Saturday, June 02, 2007

Soft skin, rough hands

If you know anything about pistons, you know that their job is to go down and then back up, as they help your car engine push you down the highway. Tonight, my hometown's basketball team, the Detroit Pistons, are down (two games to three) to the Cleveland Cavaliers, and playing for their lives. It seems to be pretty much assumed that the Pistons are now too far down to come back up. The game is in Cleveland, the crowd is loud, and the home team has the greatest player in the NBA: Lebron James, a kid plucked out of high school and pressed into service in an entertainment service that is half-sport, half-theatre.

Still, an old sports fan can't help but watch, and hope, that somehow the basketball team can perform as their namesakes do, over and over, under the hood of your car. Stay tuned, later in this post, I'll let you know what happens.


Being a Saturday, for a good chunk of each fall and spring, we have kids’ soccer games around here. Today it was my 12-year-old's chance to play in a championship game. They lost, so the season ends with his team as second best. It's been a tough season for our team and our families, losing Jimmy. Somehow, losing the championship game seemed the appropriate outcome on this gray, chilly day -- suicide weather, as we call it here in San Francisco.

Lest you think today was only about sports, the rest of this post will be devoted to our family "art." We make no claims, except that we hold nothing back. The results are for you, the viewer, to evaluate, if you wish.

It's Saturday night, I am alone, and I have no wisdom of any kind to share. But I do have this: The Wizard of the Upper Amazon. If you haven't read it, please do.

And I have this: "Highway Patrolman," by Johnny Cash. The only version I've found on YouTube is sung by Bruce Springsteen, but that (while good) cannot compare with Cash's.

Well, as I publish this, the Pistons-Cavs game is still in the second quarter, due to a technical problem that has turned off the "Jumbotron." So, in this electronic era, the coaches and players don't know what the score is. How interesting. The game devolves to basics.

Me, I'm betting on Motown in this situation...


Friday, June 01, 2007

What color is your dir·i·gi·ble?

Early Night Window

Bowl of Fruit I painted this for a wife many years ago.

Small sweet peppers and fresh guacamole

Remember yesterday's animal reports? These pieces I made for my father as a child. I assume one is a strange turtle and the other an ashtray. My Dad was a big smoker.

At least I do not have to rely on my memory. Turn these items over and the signature of the "artist" is clearly visible.

Bougainvillea nearby.

Color, color, color. I remain obsessed with color. My unprofessional photos, my poorly executed watercolors, my dreams all occur in color.

Lately, I've been experiencing vivid dreams, many of them sexual. Don't ask me why, but it may be related to a certain aspect mostly lacking in my life circa 2007. My potential lovers appear not in black and white but in color. And they are naked. Woo Hoo! Waking up from them is never much fun.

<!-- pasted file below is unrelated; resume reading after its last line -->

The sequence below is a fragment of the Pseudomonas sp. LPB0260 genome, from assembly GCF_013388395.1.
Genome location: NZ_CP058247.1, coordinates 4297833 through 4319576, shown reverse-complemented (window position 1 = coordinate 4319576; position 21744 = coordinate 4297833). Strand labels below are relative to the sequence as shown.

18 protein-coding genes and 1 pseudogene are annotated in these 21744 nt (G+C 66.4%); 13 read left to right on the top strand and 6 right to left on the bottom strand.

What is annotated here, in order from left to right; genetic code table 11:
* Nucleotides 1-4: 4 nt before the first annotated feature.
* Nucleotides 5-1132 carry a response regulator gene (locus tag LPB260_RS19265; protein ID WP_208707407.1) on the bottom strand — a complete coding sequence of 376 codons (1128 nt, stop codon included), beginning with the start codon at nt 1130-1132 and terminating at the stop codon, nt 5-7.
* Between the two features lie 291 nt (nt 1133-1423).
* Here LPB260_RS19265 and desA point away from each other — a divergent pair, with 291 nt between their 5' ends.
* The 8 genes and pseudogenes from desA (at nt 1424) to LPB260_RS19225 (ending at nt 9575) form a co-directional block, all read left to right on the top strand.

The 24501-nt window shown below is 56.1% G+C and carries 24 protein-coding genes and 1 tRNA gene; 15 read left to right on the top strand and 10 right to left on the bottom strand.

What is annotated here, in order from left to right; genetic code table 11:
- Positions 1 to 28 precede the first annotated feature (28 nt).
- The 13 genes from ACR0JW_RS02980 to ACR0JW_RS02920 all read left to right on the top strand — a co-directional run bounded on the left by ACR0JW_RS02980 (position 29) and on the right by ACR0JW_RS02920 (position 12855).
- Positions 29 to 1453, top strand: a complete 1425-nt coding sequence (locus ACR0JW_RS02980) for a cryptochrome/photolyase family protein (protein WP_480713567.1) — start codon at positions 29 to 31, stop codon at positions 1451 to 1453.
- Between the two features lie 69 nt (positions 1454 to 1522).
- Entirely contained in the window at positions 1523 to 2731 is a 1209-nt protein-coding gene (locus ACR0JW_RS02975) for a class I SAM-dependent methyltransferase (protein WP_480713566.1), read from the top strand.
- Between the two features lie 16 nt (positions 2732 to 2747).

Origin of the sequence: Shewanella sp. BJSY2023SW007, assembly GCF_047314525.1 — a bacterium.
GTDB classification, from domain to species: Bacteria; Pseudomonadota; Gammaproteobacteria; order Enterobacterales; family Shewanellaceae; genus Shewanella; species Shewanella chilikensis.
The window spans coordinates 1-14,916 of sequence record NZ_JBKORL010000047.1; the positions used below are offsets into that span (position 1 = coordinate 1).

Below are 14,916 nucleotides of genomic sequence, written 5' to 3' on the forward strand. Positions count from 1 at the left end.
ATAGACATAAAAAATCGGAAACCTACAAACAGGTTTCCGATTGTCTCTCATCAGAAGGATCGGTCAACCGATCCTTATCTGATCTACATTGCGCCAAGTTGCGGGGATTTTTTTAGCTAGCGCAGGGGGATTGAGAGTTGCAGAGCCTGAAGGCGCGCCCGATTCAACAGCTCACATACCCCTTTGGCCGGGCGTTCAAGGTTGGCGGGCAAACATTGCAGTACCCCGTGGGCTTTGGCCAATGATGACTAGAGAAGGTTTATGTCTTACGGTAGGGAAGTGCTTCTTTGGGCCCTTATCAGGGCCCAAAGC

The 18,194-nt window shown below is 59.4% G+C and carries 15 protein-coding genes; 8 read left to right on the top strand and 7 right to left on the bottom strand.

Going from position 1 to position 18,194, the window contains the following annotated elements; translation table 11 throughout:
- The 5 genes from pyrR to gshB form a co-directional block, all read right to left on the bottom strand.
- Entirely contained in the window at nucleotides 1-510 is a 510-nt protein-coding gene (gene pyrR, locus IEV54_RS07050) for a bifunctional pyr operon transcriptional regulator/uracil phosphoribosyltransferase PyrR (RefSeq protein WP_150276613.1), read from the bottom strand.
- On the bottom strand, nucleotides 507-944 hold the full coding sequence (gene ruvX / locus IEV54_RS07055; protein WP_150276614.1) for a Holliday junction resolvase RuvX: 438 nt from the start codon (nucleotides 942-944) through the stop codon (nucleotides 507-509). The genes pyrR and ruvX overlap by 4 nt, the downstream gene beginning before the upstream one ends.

I remember various girls I've been attracted to. One said, as I was lamely trying to seduce her, "I'm all yellow and black." (I didn't succeed, naturally, but I appreciated her self-knowledge.)

One of the common writing lessons I've used in various classes is to choose a color, and then ask students to write whatever comes to their minds, quickly. It's a ten-minute exercise.

Females of most cultures tend to write about passionate love, romance, deep emotional connections...Most males, by contrast also react by writing about passion, but it can tend to involve violence, blood, and danger.

Please forgive this old writing teacher for my gross generalizations. My sample size (several hundred students aged late teens to early 90s) is definitely not large enough to be statistically valid.

Pronounce other colors and you get different responses: Think about it.










I could go on, but you get the idea. All of us conjure many latent associations that immediately come to mind when you speak those color-words.

There are many other trigger exercises when you teach writing, but I've not found any set of terms that rivals colors for the depth of response exhibited by my students.

One other thing -- I've never administered this "test" without getting a surprise. My Chinese students, for example, react to red in a way that seems unique to their cultural background.


I have been lucky enough to have spent a fair amount of time grazing through European museums over the years, and that is where I discovered my love of a certain shade of black. Not any artist's black -- Rembrandt’s black. Funny, when I got the chance to research his life, that his blackest period, if I may put it that way, appears to have been when he was young. Later paintings moved subtlety away from black, as far as I could see.

Two of my favorites, republished below, are from his "early period" -- "Philosopher in Meditation" (1632), and "A Scholar" (1631), both gloriously dependent on blackness.


Thursday, May 31, 2007

How wide is your wingspan?

As the first cells divide in the process that eventually yields one of us, with our quirky uniquenesses and personal imprints, I wonder how many of our characteristics have been pre-determined there in that microscopic blob of DNA already?